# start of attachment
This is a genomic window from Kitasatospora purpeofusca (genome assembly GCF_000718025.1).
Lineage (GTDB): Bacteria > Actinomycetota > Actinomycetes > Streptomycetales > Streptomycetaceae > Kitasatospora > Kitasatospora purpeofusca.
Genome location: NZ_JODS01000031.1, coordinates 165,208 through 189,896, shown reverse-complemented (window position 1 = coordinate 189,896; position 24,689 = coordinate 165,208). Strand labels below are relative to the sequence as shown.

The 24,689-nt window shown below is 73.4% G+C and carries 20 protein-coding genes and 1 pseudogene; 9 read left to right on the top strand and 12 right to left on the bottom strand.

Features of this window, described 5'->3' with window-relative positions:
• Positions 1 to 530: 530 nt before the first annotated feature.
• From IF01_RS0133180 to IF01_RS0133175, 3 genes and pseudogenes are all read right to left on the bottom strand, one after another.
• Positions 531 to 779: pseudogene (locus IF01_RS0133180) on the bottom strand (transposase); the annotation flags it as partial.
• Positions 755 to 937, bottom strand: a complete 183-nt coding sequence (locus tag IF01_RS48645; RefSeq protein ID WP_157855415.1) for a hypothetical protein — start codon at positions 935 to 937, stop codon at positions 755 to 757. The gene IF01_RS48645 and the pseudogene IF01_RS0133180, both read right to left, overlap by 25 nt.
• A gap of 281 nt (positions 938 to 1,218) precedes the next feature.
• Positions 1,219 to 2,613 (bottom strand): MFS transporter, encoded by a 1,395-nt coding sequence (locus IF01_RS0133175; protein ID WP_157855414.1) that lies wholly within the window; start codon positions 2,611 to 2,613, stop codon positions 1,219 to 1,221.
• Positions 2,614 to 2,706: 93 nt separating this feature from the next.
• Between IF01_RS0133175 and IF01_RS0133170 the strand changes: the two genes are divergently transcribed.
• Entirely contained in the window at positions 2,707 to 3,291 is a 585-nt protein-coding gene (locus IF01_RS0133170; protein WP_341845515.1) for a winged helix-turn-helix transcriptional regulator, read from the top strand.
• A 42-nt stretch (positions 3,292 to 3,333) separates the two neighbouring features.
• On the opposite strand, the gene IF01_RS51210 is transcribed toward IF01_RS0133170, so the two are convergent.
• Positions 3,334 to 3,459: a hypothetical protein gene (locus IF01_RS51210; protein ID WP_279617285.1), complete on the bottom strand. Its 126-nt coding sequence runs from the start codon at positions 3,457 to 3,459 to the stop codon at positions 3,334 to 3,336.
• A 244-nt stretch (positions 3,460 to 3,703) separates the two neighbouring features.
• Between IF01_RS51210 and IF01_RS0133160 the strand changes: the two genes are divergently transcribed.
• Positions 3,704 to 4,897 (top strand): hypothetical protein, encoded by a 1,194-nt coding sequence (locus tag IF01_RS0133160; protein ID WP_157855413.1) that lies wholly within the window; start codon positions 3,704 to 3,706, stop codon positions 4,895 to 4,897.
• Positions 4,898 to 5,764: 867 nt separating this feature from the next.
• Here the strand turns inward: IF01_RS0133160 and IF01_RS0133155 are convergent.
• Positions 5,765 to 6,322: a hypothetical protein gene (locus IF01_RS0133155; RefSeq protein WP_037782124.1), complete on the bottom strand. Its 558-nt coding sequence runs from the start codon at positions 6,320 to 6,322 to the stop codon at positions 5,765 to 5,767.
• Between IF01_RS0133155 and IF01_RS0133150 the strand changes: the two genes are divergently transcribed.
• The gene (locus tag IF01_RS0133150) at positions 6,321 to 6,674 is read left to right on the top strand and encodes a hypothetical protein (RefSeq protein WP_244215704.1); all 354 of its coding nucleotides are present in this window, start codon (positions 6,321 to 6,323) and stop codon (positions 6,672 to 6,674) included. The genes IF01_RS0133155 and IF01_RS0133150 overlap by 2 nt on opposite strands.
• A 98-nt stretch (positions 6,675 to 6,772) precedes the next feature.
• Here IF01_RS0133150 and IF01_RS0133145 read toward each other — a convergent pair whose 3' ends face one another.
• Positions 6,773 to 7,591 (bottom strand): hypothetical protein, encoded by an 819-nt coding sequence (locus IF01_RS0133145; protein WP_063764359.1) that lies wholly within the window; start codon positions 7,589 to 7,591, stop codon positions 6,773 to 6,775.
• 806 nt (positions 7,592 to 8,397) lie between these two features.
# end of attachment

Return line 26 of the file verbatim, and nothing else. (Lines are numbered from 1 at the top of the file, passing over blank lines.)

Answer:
• A 98-nt stretch (positions 6,675 to 6,772) precedes the next feature.